(I wrote this in 2007 — that's a reminder to me to update it. (In 2012 I shared several meals with TED's owner/organizer, economist Chris Anderson — getting the inside scoop.)
What's the best website on the entire internet ?
The answer is www.TED.com . (At least that was my answer in 2007.)
TED stands for Technology, Entertainment, Design . But forget the entertainment. (While it's quite good, there's plenty of that elsewhere.)
Here's what this site is really about:
WHAT ARE THE WORLD’s MOST IMPORTANT PROBLEMS ?
WHAT ARE THE BEST SOLUTIONS ?
WHO ARE THE MAJOR PROBLEM SOLVERS ? and also
WHAT ARE THE MOST IMPORTANT SOCIAL MOVEMENTS, TRENDS, and NEW TECHNOLOGIES ?
TED (Technology Entertainment Design) is an annual conference in Monterrey, California. (Starting in 2009 it will be in Long Beach.) This was (and is) one of those highly exclusive conferences for top-ranked cognoscente. It used to be by invitation only. Now, you can get in merely by paying $6,000 for a ticket.
You don't have a spare $6,000 to see TED live? No prob. Watch the best of TED on-line for free!
TED is so good that I had to move my laptop permanently into the dining room. I watch TED videos while I eat: one or two fifteen minute TED videos per meal. (TV and newspapers are too ephemeral. A book can't be kept open while eating a tuna sandwich.)
There are frequently moments when the video is so good, I have to stop eating. Would you eat during an exhortation from Gandhi to save India ?
Here are a few of my favorites. (Many others are also great.) These are all must watch. To find these videos, just google the presenter's name and TED video .
Jimmy is fantastic. If you haven't seen him before, watch this now (and learn how to be a better leader than you are). Why is Wikipedia important? Jimmy says it best: provide an encyclopedia (of ALL KNOWLEDGE) to every person on the planet - (in every language in every mud hut). Wikipedia is extremely interesting (and paradoxical): how is it possible to create a better encyclopedia than Britannica and spend no money and use a ragtag band of thousands of volunteers working in their bathrobes?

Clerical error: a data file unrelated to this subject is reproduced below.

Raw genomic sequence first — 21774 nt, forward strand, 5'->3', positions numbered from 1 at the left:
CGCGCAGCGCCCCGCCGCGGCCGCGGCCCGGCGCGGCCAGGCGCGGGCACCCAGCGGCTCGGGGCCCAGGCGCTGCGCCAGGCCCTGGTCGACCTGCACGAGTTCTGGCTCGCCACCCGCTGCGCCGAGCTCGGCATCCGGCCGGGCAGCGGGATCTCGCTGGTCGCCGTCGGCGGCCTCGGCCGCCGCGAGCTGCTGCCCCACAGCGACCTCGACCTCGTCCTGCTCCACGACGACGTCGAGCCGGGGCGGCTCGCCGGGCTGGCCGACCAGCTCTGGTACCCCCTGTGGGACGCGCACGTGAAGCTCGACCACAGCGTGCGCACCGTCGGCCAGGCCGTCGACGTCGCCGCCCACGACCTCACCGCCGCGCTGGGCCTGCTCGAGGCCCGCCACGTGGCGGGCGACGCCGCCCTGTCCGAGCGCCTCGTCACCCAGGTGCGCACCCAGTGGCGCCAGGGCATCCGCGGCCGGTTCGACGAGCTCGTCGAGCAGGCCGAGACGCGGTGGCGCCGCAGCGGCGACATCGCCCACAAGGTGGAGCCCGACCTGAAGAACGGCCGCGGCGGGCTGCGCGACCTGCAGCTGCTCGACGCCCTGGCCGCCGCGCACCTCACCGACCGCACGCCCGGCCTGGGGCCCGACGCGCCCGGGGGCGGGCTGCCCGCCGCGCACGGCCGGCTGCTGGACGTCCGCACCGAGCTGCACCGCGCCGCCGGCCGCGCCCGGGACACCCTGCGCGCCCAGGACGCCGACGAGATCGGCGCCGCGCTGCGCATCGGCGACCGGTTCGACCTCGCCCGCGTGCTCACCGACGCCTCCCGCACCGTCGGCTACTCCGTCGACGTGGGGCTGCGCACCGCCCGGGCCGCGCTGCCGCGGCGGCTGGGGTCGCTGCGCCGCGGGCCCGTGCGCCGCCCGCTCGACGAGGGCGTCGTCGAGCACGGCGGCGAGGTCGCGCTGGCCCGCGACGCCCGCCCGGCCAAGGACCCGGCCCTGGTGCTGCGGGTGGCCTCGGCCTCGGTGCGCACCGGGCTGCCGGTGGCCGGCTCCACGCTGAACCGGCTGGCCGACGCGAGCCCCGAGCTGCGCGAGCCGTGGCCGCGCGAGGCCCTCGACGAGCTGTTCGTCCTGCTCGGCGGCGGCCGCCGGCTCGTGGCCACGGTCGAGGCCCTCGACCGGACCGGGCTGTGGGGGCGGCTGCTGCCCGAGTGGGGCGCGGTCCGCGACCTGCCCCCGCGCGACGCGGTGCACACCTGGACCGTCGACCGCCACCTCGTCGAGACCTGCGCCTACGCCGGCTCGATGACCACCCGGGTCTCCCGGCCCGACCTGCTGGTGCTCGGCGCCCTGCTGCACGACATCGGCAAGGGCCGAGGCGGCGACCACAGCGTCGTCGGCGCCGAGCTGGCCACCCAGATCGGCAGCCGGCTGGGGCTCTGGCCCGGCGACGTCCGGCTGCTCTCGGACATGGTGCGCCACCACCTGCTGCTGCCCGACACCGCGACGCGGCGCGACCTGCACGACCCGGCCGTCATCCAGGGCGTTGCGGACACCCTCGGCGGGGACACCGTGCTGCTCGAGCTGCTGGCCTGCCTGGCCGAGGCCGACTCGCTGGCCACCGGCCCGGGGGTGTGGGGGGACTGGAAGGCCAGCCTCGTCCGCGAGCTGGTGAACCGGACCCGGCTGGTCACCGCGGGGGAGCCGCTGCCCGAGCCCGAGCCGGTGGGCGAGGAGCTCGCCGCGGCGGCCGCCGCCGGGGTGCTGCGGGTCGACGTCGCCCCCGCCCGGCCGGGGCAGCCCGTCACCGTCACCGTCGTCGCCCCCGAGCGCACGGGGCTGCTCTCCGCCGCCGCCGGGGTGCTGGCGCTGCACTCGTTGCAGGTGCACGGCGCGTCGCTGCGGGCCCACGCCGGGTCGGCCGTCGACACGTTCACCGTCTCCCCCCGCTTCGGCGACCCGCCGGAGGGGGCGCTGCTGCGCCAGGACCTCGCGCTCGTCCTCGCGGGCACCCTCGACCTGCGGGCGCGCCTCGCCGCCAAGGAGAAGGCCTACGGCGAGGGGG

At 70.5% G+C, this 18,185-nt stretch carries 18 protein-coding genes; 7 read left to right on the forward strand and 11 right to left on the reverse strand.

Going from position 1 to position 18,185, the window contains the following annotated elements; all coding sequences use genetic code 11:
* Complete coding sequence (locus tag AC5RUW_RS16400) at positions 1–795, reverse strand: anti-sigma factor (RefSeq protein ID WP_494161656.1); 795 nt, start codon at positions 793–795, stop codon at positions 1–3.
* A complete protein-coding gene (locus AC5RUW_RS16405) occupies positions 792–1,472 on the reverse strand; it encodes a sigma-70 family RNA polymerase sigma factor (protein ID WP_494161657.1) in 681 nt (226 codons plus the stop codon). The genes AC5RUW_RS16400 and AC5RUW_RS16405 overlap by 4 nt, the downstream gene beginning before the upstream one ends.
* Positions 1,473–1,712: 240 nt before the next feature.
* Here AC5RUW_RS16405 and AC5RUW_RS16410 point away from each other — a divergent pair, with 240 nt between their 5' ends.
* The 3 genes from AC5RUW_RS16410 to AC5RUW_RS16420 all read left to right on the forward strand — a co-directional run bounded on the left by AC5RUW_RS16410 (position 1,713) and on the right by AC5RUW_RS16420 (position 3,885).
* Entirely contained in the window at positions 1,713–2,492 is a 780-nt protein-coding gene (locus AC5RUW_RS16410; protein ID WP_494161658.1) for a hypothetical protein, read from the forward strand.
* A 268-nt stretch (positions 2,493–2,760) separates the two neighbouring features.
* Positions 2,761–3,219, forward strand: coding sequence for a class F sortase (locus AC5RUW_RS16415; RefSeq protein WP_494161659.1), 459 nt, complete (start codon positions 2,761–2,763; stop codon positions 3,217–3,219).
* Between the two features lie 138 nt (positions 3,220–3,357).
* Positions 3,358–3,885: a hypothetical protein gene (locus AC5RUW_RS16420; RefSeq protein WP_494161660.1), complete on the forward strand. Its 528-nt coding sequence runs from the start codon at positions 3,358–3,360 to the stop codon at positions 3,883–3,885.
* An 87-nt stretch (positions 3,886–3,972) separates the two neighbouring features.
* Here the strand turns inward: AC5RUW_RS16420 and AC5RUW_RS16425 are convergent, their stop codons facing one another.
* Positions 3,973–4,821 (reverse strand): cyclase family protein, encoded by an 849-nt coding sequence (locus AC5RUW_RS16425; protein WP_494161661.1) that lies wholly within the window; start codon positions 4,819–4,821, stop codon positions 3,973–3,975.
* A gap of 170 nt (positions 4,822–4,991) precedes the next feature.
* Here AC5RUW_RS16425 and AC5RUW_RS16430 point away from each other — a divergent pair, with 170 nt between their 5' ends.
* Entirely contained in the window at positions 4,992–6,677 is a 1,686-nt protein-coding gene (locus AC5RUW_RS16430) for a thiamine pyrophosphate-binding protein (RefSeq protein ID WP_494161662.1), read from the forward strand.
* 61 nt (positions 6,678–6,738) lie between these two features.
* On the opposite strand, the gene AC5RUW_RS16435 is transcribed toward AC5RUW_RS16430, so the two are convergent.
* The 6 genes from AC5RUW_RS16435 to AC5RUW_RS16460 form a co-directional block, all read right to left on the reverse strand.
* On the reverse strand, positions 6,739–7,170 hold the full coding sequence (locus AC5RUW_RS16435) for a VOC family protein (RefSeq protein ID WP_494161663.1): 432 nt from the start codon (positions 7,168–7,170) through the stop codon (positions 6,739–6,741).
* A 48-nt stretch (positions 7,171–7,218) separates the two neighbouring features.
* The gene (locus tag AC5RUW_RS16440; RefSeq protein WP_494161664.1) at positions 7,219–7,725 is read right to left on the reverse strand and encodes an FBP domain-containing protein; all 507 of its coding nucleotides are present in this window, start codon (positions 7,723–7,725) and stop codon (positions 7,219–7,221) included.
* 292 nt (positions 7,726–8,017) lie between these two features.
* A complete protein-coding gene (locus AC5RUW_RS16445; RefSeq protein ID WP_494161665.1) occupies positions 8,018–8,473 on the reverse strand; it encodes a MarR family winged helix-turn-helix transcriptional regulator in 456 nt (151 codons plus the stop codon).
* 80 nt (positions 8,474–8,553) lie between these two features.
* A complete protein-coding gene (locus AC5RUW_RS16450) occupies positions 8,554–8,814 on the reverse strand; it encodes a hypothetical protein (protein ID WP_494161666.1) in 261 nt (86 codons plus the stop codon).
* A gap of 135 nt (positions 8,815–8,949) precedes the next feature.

JANE GOODALL, Primatologist ... What Separates Us from the Apes?
Jane had just returned from Ecuador where she was visiting a primitive forest tribe that had just installed solar panels to run electric lights and a laptop for the chief. Her focus, of course, is on her famous work on chimpanzees in Tanzania. Chimps communicate, use tools, hunt cooperatively, draw upon their emotions, and have a sense of self. Chimps and other species are entitled to their lives. Her plaintiff cry is to allow their survival. A must see.
Doerr may not be a household name but he and Kleiner Perkins funded and nurtured several important companies: Google, Amazon, Compaq, Netscape, Symantec, and Sun Microsystems. At 1 billion in net worth John's got the ear of all the movers and shakers in Sacramento and in Washington, DC. In this highly moving piece he talks about Global Warming - the message basically is our goose is cooked. To have any chance of survival we need to start now to massively reduce CO2 emissions. John is a technologist, so his focus here is on GREENTECH and its adoption by corporate America. Even Wal-Mart's CEO Lee Scott is taking big steps to reduce his company's carbon footprint.